Pack More Punch into Daily Communication

By Donna Cardillo, RN, MA, CSP, FAAN

Some say that we spend as much as 80% of our waking day conversing. That’s an awful lot of talking. But unfortunately, talking is not the same as communicating. If what you’re saying isn’t clear to the intended recipient, or if you lose his or her attention mid-stream, then your efforts to make a point will likely be in vain. This means that important personal and workplace conversations could be going astray. So how can you pack more of a punch in your daily communication and be sure to get your message across? Here are six ways:

1. Be clear about what you want to say. That sounds pretty basic, right? But what happens when you’re feeling emotional or want something but haven’t taken the time to sort out your thoughts. You may not be sure what your main point or objective is before you start talking. If the person you’re speaking with asked, “What exactly do you want” or “What do you need me to do” or “What would correct this problem?” would you be able to answer? It’s helpful to write down some main issues, or “talking points,” beforehand. You can even take these with you into a meeting and refer to them to be sure you cover the key issues.

2. Be concise. Once you’ve decided what it is you want to communicate, think of the least number of words you can use to say it. Some people think that the more they talk, the more they’ll get their point across. Actually the opposite is true. If you talk too much and too long in an effort to support or explain your point, your message will likely get lost in your words. Many people, especially managers, are “main course” people when it comes to conversation. That means they want the “meat and potatoes” served immediately without the appetizer, the salad, and the dessert. Eliminate the extras and get to the point.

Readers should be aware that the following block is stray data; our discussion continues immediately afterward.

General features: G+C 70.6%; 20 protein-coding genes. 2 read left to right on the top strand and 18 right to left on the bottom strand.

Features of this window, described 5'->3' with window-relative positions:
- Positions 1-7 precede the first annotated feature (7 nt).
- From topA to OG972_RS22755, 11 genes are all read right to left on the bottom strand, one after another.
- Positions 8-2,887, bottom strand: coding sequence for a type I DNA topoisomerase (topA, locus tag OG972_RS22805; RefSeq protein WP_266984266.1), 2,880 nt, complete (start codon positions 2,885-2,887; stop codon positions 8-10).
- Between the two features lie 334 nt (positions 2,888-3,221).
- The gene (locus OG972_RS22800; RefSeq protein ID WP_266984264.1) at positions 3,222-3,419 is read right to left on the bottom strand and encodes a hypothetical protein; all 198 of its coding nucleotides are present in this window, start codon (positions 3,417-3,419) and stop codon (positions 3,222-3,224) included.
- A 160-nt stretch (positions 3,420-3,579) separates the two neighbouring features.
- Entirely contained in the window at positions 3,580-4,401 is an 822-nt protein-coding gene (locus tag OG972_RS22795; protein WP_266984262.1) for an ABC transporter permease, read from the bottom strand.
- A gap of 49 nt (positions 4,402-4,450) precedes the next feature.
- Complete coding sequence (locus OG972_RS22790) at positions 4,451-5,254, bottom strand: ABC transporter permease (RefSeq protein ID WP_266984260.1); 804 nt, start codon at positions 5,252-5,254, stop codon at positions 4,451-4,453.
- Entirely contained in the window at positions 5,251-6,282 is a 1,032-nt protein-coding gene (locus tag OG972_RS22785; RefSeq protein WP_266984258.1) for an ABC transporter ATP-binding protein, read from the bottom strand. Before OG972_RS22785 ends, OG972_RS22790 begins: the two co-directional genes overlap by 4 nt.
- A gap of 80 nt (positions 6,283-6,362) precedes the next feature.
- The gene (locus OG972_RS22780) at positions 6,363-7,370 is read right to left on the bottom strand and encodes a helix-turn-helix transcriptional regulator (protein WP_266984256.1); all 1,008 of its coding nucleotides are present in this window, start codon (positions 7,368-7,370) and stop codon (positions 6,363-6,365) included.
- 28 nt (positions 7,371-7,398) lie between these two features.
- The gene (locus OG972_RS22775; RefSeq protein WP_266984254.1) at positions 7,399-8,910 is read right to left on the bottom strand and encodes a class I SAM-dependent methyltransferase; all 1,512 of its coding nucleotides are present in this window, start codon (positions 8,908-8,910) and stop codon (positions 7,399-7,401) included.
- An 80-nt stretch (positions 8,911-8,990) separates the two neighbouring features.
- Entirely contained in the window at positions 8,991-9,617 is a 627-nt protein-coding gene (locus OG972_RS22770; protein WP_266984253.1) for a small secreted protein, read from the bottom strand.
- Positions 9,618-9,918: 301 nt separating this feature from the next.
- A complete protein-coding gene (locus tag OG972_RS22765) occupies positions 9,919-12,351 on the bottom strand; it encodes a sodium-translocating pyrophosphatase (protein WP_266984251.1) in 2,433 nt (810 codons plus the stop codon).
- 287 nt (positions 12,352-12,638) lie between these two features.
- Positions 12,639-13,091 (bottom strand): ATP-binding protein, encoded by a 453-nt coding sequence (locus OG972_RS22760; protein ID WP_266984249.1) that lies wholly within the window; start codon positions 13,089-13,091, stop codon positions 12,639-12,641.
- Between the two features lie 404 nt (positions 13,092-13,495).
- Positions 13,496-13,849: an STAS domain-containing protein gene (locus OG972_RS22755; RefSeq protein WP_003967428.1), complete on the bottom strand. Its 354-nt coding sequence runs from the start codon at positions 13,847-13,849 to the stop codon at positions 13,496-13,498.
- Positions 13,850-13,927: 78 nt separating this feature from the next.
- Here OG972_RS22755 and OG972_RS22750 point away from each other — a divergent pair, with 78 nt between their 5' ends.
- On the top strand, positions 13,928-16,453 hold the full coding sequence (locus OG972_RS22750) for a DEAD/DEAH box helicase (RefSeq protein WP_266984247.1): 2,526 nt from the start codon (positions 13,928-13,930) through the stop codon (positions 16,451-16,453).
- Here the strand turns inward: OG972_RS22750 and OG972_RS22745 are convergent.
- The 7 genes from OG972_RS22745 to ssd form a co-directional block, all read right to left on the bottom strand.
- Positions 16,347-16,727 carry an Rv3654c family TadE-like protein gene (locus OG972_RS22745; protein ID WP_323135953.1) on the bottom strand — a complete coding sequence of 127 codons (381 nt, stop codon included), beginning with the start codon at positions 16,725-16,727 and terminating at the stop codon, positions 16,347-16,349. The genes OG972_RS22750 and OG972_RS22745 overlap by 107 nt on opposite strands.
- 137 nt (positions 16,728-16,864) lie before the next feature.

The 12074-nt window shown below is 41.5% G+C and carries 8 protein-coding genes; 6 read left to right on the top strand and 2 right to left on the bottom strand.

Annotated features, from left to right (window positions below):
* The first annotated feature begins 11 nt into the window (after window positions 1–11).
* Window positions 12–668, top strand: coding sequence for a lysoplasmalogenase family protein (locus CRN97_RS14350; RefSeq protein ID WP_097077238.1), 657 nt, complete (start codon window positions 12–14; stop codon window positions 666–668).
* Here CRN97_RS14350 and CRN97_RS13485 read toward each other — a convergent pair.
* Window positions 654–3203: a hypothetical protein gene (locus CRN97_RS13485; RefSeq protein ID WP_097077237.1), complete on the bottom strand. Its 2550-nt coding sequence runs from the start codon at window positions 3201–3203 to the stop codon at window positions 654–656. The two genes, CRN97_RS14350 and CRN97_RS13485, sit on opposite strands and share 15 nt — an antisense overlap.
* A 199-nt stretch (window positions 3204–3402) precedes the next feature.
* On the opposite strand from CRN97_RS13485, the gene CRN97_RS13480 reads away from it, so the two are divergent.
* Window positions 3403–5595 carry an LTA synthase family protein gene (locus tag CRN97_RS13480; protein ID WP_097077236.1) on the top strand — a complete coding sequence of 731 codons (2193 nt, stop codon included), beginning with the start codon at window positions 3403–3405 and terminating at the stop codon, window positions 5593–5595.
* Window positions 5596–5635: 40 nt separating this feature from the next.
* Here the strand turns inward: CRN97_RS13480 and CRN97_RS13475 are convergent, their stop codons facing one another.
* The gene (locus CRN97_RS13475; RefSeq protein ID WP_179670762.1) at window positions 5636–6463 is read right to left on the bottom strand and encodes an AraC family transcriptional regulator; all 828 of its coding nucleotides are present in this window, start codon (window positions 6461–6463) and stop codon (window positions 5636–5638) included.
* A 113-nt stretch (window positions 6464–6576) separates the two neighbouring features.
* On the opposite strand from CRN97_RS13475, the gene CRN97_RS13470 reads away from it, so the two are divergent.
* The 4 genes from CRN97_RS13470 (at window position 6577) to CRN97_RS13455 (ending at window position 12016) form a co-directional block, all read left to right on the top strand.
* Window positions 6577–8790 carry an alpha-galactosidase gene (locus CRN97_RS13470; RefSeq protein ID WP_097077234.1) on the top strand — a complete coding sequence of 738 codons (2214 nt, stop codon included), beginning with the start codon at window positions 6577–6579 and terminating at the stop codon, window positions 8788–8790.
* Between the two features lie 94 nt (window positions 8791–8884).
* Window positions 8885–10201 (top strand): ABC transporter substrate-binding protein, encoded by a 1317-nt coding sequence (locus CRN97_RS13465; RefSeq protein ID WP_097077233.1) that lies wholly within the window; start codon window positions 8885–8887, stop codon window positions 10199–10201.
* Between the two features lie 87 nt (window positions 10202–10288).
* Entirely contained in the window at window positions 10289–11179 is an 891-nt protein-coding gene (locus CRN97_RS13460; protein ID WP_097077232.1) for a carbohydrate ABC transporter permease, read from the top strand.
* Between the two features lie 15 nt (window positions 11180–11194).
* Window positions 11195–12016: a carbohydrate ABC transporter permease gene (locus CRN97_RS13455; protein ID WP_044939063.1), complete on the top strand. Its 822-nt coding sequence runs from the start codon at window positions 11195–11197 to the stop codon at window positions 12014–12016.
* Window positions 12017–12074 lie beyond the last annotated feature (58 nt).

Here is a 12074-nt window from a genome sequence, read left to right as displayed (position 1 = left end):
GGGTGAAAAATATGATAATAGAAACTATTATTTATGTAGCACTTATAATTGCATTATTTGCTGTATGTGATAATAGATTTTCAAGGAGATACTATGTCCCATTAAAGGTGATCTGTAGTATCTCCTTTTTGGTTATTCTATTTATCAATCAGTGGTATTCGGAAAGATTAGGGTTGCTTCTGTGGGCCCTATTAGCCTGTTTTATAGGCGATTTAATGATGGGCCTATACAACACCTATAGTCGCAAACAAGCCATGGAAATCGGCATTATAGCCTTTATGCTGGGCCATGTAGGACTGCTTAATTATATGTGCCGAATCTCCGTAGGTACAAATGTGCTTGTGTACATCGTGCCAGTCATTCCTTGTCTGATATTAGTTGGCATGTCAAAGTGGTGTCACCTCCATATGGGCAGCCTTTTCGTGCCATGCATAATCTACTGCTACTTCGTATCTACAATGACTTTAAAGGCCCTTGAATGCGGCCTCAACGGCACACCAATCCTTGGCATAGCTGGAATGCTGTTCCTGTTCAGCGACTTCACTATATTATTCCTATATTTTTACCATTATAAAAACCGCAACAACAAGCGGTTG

3. Say what you have to say and stop talking. Once you’ve said something important, asked for something, or made your case, stop talking and let the silence sit. Many of us are uncomfortable with silence and feel the need to nervously twitter away to fill in the void. Silence actually plays a key role in effective communication. It gives the listener a chance to digest what you just said, compose his or her thoughts, and formulate a response. This is especially important in complex, challenging situations.

4. Eliminate qualifiers. Some people want to set-up the scene before they make their point. They say things like, “I know you’re not going to like what I have to say, but I’m going to say it anyway.” That phrase only serves to put the listener on the defensive before you’ve even made your point. Others might say, “You’ve probably already heard this, but…” In that case, the listener is probably thinking, “Then why are you wasting my time?” Here’s another popular qualifier, “This is only my opinion, but…” There’s no need to say that because it’s understood. Get to the point and let the listener form his or her own opinion and reaction without any prompting from you. In other words, skip the preamble.

5. Start with the end. When you have a point to make or something important to say, state it up front and then back it up if necessary. For example, if you want to apply for a management opening, you might start the conversation with your superior like this: “I’m applying for the assistant nurse manager position. Let me tell you why I’m qualified.” And then you can elaborate. This way, the listener knows what your objective is and will then likely be attentive to the remainder of your presentation. If you were to start building a case for your promotion before you’ve stated your intent, your boss may be distracted wondering where this conversation is headed. Rather than listening to your qualifications, he or she may be thinking about what action they may have to take depending on what your point or objective may be. Your boss might be thinking, Is she quitting? Is he unhappy with his job? Is she going to ask for a raise? State your major point or objective and then build your case or elaborate as necessary.

6. Be aware of your body language. When it’s important to appear confident and in control, be aware of how you carry yourself. Sit or stand tall with your shoulders back and your head upright (not tilted). If sitting, lean slightly forward. Keep your chin up and make good eye contact with the person you’re speaking with. Try to keep your facial expressions somewhat neutral. Since facial expressions are easily misread, this can minimize miscommunication of nonverbals. It can also help to keep the conversation more objective and less emotional. This can help you to be perceived as more serious and level headed and less reactionary.

Good communication takes practice. By using these simple strategies you can immediately increase the impact of what you say and add power to your everyday communication.

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